On July 1st, 16 days after the Bulls had won the 1992 NBA Finals, Hodges was released from the Bulls. He got dumped by his agent, while the rest of the main representatives involved in the NBA wouldn’t return his calls. He never played in the league again.
Hodges didn’t play the ‘game’, and instead paid the price.
What did Jordan really think, when Craig Hodges made those comments about him in the summer of 1992? Does Jordan believe Hodges was ‘blackballed’ for being so outspoken in his views? Did the Craig Hodges situation dissuade other politically-minded players from speaking out? Those are just some of the questions we won’t have answered in this series.
The Craig Hodges story is a well-known tale and the viewers aren’t stupid. His non-existence in The Last Dance does not reflect well on Jordan.
Speaking of non-existence, Isiah Thomas popped up for a brief cameo once again this week. This time, it was to talk about why he was left out of the ‘Dream Team’ for the 1992 Olympic Games. “I met the criteria to be selected, but I wasn’t,” says Thomas.
The legend is as follows: In 1992, Michael Jordan went full Regina George and said to Isiah Thomas, “you can’t sit with us,” thereby ensuring he wouldn’t be included in the USA’s march to a gold medal.
In The Last Dance, here is Michael Jordan’s version of events:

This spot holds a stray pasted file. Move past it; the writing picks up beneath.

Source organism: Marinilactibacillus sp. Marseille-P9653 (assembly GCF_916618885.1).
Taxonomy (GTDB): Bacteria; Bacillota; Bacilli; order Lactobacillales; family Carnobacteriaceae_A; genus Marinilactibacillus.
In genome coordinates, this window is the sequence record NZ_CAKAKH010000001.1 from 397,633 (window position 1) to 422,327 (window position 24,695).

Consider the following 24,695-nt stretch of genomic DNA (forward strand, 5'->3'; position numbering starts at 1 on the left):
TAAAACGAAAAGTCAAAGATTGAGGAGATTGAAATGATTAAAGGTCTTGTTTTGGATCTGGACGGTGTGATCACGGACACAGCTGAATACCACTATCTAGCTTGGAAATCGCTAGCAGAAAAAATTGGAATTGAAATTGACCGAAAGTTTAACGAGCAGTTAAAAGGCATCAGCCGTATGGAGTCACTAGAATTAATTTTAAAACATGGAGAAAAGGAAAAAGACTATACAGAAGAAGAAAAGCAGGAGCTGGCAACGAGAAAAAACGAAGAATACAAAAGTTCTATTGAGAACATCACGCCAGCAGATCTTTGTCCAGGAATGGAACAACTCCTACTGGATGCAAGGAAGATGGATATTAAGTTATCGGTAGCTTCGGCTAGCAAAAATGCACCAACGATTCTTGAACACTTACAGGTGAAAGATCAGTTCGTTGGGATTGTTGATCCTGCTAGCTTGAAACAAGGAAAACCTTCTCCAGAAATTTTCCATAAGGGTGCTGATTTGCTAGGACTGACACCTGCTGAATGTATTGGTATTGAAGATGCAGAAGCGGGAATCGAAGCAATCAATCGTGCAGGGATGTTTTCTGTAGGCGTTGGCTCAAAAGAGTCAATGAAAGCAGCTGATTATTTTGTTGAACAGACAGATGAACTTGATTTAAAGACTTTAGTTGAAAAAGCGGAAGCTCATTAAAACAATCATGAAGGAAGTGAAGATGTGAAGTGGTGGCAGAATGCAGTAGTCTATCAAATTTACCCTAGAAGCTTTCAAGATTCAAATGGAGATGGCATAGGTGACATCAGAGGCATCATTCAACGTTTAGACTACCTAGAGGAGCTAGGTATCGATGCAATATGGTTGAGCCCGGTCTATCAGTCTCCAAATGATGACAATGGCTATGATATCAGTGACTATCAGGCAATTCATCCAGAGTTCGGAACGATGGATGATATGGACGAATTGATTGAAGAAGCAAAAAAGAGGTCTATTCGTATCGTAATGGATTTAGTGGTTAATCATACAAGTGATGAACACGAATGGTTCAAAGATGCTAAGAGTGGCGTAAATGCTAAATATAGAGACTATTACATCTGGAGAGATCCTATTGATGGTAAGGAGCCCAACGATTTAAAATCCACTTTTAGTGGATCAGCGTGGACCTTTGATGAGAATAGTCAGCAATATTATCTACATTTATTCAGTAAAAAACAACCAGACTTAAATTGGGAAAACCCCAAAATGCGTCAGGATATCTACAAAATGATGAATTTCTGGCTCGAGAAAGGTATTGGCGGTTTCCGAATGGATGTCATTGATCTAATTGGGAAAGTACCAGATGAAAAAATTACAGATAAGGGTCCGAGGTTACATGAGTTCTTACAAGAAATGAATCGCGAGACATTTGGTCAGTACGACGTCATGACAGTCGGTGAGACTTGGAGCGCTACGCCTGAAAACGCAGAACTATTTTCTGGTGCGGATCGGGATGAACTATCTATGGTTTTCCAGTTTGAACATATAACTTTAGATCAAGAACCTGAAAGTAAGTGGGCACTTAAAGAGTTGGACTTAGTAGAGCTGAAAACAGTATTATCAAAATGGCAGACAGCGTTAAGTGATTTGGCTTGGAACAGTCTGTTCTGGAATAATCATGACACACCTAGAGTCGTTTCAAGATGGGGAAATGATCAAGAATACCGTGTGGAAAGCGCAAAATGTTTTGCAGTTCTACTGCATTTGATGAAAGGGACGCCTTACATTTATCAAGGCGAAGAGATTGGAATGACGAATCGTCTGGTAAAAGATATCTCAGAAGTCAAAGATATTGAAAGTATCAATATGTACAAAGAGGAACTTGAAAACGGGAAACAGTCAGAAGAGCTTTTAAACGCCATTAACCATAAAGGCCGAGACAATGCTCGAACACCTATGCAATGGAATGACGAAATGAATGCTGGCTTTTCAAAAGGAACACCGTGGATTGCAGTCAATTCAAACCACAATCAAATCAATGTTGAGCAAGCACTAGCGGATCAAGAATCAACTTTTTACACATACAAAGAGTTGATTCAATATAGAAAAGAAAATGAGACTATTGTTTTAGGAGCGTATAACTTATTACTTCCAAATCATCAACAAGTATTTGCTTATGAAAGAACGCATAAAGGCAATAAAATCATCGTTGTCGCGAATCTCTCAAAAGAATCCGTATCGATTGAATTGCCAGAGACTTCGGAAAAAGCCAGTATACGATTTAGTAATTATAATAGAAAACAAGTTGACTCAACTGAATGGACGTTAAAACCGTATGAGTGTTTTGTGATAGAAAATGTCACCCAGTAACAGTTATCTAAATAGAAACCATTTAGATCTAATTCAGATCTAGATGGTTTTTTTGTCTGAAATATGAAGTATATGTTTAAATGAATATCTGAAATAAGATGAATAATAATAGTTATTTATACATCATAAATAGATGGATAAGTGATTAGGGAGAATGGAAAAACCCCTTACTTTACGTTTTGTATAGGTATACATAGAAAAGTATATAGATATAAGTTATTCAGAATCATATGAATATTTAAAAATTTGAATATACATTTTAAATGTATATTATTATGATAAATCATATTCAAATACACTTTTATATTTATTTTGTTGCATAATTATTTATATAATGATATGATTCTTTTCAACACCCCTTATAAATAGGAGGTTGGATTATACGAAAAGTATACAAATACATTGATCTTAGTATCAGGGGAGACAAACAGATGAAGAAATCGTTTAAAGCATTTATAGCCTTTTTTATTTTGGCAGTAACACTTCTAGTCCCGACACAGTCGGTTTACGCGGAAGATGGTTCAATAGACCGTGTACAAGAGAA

“Before the ‘92 Olympics, Rod Thorn calls me and says “we would love for you to be on the dream team.
“I says “who’s all playing?”
“He says, “what does that mean?”
“I said, “who’s all playing?”
“He says, “well the guy you’re talking about or you’re thinking about is not gonna be playing.”
“It was insinuated that I was asking about (Thomas), but I never threw his name in there... It wasn’t me.”
I’m sorry, Michael, but I am calling bullshit on that.
Let’s consult ‘Dream Team,’ the bible on the subject written by Jack McCallum:
Rod Thorn, who as general manager of the Bulls in 1984 had drafted Jordan, was assigned the most important task: pulling the prize catch into the boat. Thorn called Jordan directly sometime during the summer, after the Bulls had won their first championship.
Let’s be clear right now about what Jordan said in that first phone call.
“Rod, I don’t want to play if Isiah Thomas is on the team,” Jordan said.
I wrote that in Sports Illustrated at the time, not because Jordan confirmed it, which he didn’t, but because at least two reliable sources did. At the time, Jordan more or less denied that he would stand in Isiah’s way.